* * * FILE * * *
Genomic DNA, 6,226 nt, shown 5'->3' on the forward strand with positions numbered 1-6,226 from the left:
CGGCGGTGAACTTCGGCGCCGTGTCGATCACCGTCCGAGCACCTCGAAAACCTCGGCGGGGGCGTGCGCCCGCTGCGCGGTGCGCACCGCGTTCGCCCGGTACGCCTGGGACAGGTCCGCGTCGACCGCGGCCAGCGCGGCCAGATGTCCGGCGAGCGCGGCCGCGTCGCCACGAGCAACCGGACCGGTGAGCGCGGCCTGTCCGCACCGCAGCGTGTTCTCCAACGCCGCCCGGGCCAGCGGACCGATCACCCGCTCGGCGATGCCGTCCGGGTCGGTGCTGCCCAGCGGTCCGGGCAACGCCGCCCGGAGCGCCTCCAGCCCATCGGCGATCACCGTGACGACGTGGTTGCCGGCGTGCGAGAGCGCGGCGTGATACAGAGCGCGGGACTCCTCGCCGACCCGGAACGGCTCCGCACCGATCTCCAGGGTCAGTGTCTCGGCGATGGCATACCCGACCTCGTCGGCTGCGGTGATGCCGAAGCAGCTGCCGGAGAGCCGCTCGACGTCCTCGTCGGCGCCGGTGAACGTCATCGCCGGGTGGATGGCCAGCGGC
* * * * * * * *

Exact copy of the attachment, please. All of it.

Genomic DNA, 6,226 nt, shown 5'->3' on the forward strand with positions numbered 1-6,226 from the left:
CGGCGGTGAACTTCGGCGCCGTGTCGATCACCGTCCGAGCACCTCGAAAACCTCGGCGGGGGCGTGCGCCCGCTGCGCGGTGCGCACCGCGTTCGCCCGGTACGCCTGGGACAGGTCCGCGTCGACCGCGGCCAGCGCGGCCAGATGTCCGGCGAGCGCGGCCGCGTCGCCACGAGCAACCGGACCGGTGAGCGCGGCCTGTCCGCACCGCAGCGTGTTCTCCAACGCCGCCCGGGCCAGCGGACCGATCACCCGCTCGGCGATGCCGTCCGGGTCGGTGCTGCCCAGCGGTCCGGGCAACGCCGCCCGGAGCGCCTCCAGCCCATCGGCGATCACCGTGACGACGTGGTTGCCGGCGTGCGAGAGCGCGGCGTGATACAGAGCGCGGGACTCCTCGCCGACCCGGAACGGCTCCGCACCGATCTCCAGGGTCAGTGTCTCGGCGATGGCATACCCGACCTCGTCGGCTGCGGTGATGCCGAAGCAGCTGCCGGAGAGCCGCTCGACGTCCTCGTCGGCGCCGGTGAACGTCATCGCCGGGTGGATGGCCAGCGGC